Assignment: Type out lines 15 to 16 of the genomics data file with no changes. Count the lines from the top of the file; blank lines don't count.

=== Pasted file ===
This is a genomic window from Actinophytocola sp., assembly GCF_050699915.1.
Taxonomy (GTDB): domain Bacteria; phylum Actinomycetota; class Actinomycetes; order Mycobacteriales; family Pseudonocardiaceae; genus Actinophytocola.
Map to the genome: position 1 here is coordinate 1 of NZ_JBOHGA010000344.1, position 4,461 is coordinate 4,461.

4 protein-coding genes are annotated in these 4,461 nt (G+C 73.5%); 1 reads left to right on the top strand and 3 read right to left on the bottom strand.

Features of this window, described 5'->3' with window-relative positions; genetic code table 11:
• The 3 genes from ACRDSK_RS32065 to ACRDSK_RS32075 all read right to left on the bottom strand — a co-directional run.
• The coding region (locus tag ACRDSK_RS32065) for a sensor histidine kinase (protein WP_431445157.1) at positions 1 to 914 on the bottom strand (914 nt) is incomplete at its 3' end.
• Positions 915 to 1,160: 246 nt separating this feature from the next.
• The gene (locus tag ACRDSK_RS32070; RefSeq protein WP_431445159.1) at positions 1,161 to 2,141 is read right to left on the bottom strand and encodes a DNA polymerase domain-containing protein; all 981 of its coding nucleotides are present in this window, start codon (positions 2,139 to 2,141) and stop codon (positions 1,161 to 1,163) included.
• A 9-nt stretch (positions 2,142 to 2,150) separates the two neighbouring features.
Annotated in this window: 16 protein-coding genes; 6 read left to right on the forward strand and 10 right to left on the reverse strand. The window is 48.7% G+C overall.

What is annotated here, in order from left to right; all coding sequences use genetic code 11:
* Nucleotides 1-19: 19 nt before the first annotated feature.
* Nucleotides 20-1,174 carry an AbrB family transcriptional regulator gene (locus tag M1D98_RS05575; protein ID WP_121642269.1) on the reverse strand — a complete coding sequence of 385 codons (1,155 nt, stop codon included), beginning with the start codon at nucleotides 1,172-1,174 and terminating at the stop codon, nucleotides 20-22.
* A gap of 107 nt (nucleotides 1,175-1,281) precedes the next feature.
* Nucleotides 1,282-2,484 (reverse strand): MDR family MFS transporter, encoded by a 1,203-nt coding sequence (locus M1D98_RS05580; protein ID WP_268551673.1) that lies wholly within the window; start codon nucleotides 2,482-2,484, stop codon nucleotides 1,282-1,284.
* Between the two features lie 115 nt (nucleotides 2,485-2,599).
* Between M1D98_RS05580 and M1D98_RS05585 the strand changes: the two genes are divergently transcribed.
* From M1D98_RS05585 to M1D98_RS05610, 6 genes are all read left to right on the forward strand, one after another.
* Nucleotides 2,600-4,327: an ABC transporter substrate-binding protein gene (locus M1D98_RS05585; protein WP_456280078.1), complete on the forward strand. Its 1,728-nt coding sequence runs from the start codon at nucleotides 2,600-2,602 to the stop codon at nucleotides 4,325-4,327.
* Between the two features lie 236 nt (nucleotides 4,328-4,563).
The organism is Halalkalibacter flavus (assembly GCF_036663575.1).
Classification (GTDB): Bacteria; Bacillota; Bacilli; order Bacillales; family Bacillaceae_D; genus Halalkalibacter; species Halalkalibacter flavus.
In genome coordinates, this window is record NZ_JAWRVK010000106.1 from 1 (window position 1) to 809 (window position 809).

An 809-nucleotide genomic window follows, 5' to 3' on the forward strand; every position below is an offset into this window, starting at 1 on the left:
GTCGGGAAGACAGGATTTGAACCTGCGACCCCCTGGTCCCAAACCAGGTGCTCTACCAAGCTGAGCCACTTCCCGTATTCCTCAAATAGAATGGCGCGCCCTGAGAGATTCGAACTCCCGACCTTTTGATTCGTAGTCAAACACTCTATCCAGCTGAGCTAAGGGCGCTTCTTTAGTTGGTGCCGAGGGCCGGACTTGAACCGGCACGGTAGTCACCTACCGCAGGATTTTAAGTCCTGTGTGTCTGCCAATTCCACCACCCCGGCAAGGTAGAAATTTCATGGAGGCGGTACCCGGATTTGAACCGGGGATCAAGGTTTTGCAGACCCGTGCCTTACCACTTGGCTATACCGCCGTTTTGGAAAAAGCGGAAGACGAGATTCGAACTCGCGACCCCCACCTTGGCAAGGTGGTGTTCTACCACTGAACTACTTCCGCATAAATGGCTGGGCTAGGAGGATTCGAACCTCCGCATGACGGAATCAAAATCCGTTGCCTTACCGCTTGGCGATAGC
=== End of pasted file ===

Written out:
* A gap of 107 nt (nucleotides 1,175-1,281) precedes the next feature.
* Nucleotides 1,282-2,484 (reverse strand): MDR family MFS transporter, encoded by a 1,203-nt coding sequence (locus M1D98_RS05580; protein ID WP_268551673.1) that lies wholly within the window; start codon nucleotides 2,482-2,484, stop codon nucleotides 1,282-1,284.